Life after debt

About once a month I like to post up a submission from a Punch Debt In The Face reader so you can get a feel for how other people are doing. Last month’s story focused on a woman who was $63,000 in debt and trying to figure out how to get out. Today’s story, is much more upbeat…

Meet Mel.

I’m a married mom of two kids, who works full-time in Human Resources, and I’ve been following Ninja’s blog for at least a couple of years. When he asked for some of his readers to contribute their stories of how they’re doing, financially speaking, I thought it would be a good chance to submit mine, in the hopes that it might help any readers who find themselves in a mess, and are not sure if there is life AD (After Debt).

When I first discovered Ninja’s blog, it was some time in 2008. As a New Year’s resolution that January, I had decided to start budgeting and keeping track of expenses. Prior to that, for six years, we lived in ignorant bliss with respect to our financial situation. We each had a credit card that carried a revolving balance of approximately $10-$15K, as well as two car payments, and a mortgage. I had somehow convinced myself that everyone lives in debt – it’s no big deal. Now I look back at that person and want to give her a Ninja-Chop. That’s just crazy talk!

The budgeting process was difficult at first to get expenses on track, and see where we were spending our money. We cut where we could, and buckled down, and at the end of each month, I took whatever was left and paid it down towards the debt. After 6 months, I made the final payment to the credit card company, and kissed our credit card debt goodbye. It felt so good! In that time, my husband got a new job, where his car was paid for completely, and our other car payment had been fulfilled. In less than a year, we had been able to reduce our debt to just our mortgage, and as a bonus, began making extra payments to reduce the principal amount.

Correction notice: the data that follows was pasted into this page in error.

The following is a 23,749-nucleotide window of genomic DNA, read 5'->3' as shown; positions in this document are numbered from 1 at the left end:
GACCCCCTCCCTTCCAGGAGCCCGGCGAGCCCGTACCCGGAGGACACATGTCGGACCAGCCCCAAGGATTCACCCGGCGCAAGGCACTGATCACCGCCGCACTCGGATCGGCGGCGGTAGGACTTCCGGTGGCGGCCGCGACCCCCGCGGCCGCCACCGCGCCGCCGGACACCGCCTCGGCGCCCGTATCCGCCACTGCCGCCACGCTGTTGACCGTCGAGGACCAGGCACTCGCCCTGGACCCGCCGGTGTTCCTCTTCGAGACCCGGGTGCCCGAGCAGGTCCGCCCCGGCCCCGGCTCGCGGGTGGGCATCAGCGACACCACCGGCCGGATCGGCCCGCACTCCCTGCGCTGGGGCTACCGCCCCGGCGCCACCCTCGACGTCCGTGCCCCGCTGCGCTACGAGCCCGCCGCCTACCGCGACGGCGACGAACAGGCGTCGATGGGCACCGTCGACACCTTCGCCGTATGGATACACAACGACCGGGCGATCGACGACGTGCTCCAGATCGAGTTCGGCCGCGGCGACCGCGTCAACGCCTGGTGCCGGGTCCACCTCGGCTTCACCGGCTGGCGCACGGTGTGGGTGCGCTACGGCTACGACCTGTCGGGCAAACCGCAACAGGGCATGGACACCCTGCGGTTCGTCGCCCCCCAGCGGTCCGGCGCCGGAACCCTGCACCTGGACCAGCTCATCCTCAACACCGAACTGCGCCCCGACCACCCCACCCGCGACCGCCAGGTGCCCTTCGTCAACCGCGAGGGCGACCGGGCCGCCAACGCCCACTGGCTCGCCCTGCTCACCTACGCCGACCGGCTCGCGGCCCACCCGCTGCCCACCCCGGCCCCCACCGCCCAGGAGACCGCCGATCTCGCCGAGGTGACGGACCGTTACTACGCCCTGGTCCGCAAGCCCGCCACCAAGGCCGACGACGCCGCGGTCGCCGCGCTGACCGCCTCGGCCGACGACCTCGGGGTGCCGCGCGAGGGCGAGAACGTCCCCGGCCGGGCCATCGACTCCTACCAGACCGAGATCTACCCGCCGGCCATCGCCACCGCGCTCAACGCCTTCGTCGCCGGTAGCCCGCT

Fast forward to the nearing the end of 2011. I am happy and proud to say, that the only debt we continue to carry is our mortgage. We are able to contribute to vacation funds, and savings accounts for expenses that pop up above and beyond the monthly budget (Hockey fees for my kids, brakes for the car, etc). Additionally, we were able to take some equity from our existing property, and purchase an investment property in Arizona this past year. And as someone who lives in Toronto, and spends frigid winters in the North, I’m very excited to have a getaway where it’s warm!

Not only have we remained out of debt, but we have fulfilled other areas of financial responsibility:

– We are both contributing to our retirement
– We have an education fund that we contribute to for our children each month
– We have a healthy emergency fund that currently covers three months expenses that I’m hoping to grow to six months
– My husband and I both have life insurance policies, and even more importantly, critical illness insurance.

My friends tease me for loving me some spreadsheet action, but it feels so good to be in charge of your finances, and being able to do what you want with your money, rather than being held tight to the banks and the credit card companies.

Ninja’s Comments: Mel freakin’ killed it, and I’m glad that I may have been a small source of inspiration for her. What inspired you to punch your finances in the face? What part of personal finance turns you on (spreadsheets, investing, paying down debt)?

20 thoughts on “Life after debt”

  1. I have to admit that Mel’s not the only one with the Excel love going on. I had a spreadsheet where I would keep track of all of the outgoing expenses… sometimes, I’d look forward to making a payment on a bill just so I could put something into the spreadsheet.